Fort McCoy News March 11, 2016

Combat medics recertify via 72-hour MSTC course

STORY & PHOTOS BY SCOTT T. STURKOL
Public Affairs Staff

More than 20 Soldiers were recertified as combat medics after completing 72 hours of training at the Medical Simulation Training Center (MSTC) at Fort McCoy in February.

Soldiers in the Army's 68W military occupational specialty (MOS) — health-care specialist — are required to recertify on emergency-medical technician skills every two years to maintain proficiency. According the Army's career-field definition for 68W Soldiers, their job duties include administering emergency-medical treatment to battlefield casualties, assisting with outpatient and inpatient care, force-health protection, and evacuation from a point of injury or illness.

The 72-hour recertification training covered all the basic responsibilities required by the Army.

"We teach them a review of anatomy, physiology, suicide prevention, abdominal injuries, and more," said Sgt. 1st Class Donald Russell, MSTC noncommissioned officer in charge and course coordinator. "Almost every function of the body we cover in this training."

Photo: Soldiers practice loading and unloading a simulated patient into a Blackhawk MedEvac helicopter as part of combat medic training at Fort McCoy’s Medical Simulation Training Center. The Wisconsin National Guard helicopter is assigned to Detachment 1, Company B, 248th Aviation Support Battalion of West Bend.
Soldiers practice loading and unloading a simulated patient into a
Blackhawk MedEvac helicopter as part of combat medic training at Fort
McCoy's Medical Simulation Training Center. The Wisconsin National Guard
helicopter is assigned to Detachment 1, Company B, 248th Aviation Support
Battalion of West Bend.

The training included classroom and hands-on instruction. The patient movement and care class included learning how to load and unload patients on a Blackhawk MedEvac helicopter.

"As part of their duties, they have to know how to pass off a patient to another caretaker, including to another medic on a MedEvac," Russell said. "The (students) not only have to know how to place the patient in the aircraft, but they also need to know how to summarize to the medic on the aircraft what treatment has already been completed. They also have to know basic patient loading and safety."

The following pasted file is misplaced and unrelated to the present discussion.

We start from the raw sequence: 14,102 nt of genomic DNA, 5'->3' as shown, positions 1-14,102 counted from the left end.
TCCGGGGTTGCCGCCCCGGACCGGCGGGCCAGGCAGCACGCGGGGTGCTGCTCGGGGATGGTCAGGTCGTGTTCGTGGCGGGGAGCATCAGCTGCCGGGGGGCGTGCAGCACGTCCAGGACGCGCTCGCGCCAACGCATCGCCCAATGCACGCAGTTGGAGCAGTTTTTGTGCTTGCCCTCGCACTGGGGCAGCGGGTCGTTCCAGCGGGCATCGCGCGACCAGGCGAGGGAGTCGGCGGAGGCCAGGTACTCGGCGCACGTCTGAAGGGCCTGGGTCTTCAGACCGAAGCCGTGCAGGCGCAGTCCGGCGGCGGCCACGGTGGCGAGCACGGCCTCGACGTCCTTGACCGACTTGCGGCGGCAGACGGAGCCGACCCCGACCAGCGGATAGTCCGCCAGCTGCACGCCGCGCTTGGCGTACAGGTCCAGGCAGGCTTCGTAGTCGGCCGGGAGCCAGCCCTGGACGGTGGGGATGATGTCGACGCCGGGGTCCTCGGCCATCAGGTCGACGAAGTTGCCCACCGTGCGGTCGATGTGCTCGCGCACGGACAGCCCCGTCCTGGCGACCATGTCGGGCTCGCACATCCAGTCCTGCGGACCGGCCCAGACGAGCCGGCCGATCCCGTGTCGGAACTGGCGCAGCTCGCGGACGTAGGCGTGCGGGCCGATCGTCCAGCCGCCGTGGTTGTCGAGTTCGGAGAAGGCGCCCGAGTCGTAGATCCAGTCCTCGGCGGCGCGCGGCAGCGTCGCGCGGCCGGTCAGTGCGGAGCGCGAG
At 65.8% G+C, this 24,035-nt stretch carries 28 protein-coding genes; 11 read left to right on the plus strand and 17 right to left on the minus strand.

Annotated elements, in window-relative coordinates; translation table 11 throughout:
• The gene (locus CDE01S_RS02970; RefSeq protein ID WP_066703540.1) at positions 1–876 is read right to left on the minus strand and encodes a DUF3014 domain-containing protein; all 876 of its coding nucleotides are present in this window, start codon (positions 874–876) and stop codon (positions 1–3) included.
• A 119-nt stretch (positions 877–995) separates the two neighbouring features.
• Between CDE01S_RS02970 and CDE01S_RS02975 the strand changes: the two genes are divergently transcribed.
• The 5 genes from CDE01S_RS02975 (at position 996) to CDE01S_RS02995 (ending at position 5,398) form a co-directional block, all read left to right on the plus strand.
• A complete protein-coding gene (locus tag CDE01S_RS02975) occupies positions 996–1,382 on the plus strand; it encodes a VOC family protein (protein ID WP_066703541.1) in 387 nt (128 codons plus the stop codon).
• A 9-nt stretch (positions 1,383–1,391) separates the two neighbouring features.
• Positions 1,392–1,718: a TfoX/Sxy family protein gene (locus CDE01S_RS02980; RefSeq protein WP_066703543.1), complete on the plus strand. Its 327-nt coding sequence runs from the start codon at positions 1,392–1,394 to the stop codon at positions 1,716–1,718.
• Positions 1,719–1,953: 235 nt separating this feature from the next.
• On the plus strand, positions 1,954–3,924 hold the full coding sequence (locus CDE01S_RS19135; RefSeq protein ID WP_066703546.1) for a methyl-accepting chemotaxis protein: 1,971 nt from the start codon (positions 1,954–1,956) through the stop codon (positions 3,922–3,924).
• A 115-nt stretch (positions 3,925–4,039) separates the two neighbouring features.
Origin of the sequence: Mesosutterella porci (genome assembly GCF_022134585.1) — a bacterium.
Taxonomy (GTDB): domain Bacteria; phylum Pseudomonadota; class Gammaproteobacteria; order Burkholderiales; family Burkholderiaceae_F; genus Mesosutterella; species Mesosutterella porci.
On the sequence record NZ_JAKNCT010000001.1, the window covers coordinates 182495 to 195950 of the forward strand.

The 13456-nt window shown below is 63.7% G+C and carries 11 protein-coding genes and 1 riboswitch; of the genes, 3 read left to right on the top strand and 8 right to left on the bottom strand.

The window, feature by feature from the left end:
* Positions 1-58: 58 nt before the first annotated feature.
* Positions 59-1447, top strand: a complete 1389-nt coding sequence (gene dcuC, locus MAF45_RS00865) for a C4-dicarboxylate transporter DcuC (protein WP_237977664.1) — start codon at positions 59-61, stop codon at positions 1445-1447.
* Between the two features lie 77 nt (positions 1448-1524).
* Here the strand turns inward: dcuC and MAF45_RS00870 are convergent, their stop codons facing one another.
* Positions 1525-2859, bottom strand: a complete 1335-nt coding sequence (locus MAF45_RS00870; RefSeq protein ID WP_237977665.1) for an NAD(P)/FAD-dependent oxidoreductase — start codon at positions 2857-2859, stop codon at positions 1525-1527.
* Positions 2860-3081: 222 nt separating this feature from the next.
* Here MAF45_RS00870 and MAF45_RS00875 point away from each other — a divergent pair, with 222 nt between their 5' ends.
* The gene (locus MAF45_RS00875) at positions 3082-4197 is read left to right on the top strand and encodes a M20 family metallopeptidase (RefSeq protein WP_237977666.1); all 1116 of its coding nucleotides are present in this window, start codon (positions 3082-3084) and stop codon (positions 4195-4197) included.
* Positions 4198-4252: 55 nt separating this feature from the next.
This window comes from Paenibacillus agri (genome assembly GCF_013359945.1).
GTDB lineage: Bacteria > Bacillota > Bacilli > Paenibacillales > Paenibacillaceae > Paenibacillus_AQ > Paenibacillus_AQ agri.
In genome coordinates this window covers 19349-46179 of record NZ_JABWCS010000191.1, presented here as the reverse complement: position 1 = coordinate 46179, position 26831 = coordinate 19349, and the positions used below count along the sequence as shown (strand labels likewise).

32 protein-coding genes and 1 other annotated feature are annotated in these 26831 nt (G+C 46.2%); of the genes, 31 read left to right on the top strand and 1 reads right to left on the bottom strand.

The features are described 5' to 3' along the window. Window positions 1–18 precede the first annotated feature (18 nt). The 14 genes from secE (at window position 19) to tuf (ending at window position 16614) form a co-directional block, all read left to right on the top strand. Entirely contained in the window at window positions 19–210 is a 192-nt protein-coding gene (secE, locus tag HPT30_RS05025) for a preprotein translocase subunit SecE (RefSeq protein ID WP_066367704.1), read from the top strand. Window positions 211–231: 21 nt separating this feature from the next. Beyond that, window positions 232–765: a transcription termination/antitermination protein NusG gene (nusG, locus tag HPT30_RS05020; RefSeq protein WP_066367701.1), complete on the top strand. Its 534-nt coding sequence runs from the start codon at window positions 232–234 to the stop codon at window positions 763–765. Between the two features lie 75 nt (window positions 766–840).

Medic Staff Sgt. Richard Darvial with the 724th Military Police Battalion at Fort Lauderdale, Fla., said the training is a good refresher.

"It's good to get back to the basic core skills of the combat medic," Darvial said. "As a combat medic, you don't do a lot of regular medical practice — you basically deal with trauma.

"This is my second time doing this training," Darvial said. "The first time I did it at Fort Dix (N.J.). Being at Fort McCoy is similar, but it's a nice facility. It has all the high-speed mannequins … and the instructors are very knowledgeable and professional. They know what they are doing and keep us on track."

Sgt. 1st Class Cynthia Charles with the Army Medical Department Professional Management Command at Forest Park, Ga., attended the Fort McCoy training for the fourth time.

"I return here for it because of the quality of the training," Charles said. "It's the kind of equipment and the amount of equipment that is here that is tremendously helpful. Also, the quality of the instructors here is (great) because they are all very knowledgeable."

Photo: Sgt. 1st Class Cynthia Charles and other medics practice correct lifting techniques while placing a simulated patient into a MedEvac helicopter.
Sgt. 1st Class Cynthia Charles and other medics practice correct lifting techniques while placing a simulated patient into a MedEvac helicopter.

Medic Spc. Darren Smith with the 346th Military Police Company at Fort Riley, Kan., said the instruction on tactical combat-casualty care is key.

"You learn about care under fire and about tactical field care," Smith said. "You also learn about tactical evacuation and getting the patient out (to safety). The most-critical thing for us as medics is knowing how to get our patients out. I like this training, and I try to get as much as I can so I can stay proficient on my job."

During the last days of training, students completed skill-validation lanes to finalize their certification.

"The best part of the course is the trauma lanes," Smith said. "We are not practicing with real patients, I know, but this is the closest you are going to get. That puts a lot of perspective on what we have to do as medics."

The MSTC provides a standardized set of simulation equipment, such as mannequins, moulage, and audio/sound systems that contribute to the training.

"Everything we have here is geared toward successful training," Russell said.

The MSTC, part of the Directorate of Plans, Training, Mobilization and Security, was established in 2009 at Fort McCoy. Since then, it has provided training for tens of thousands of military personnel.

For more information about the MSTC, call 608-388-1136.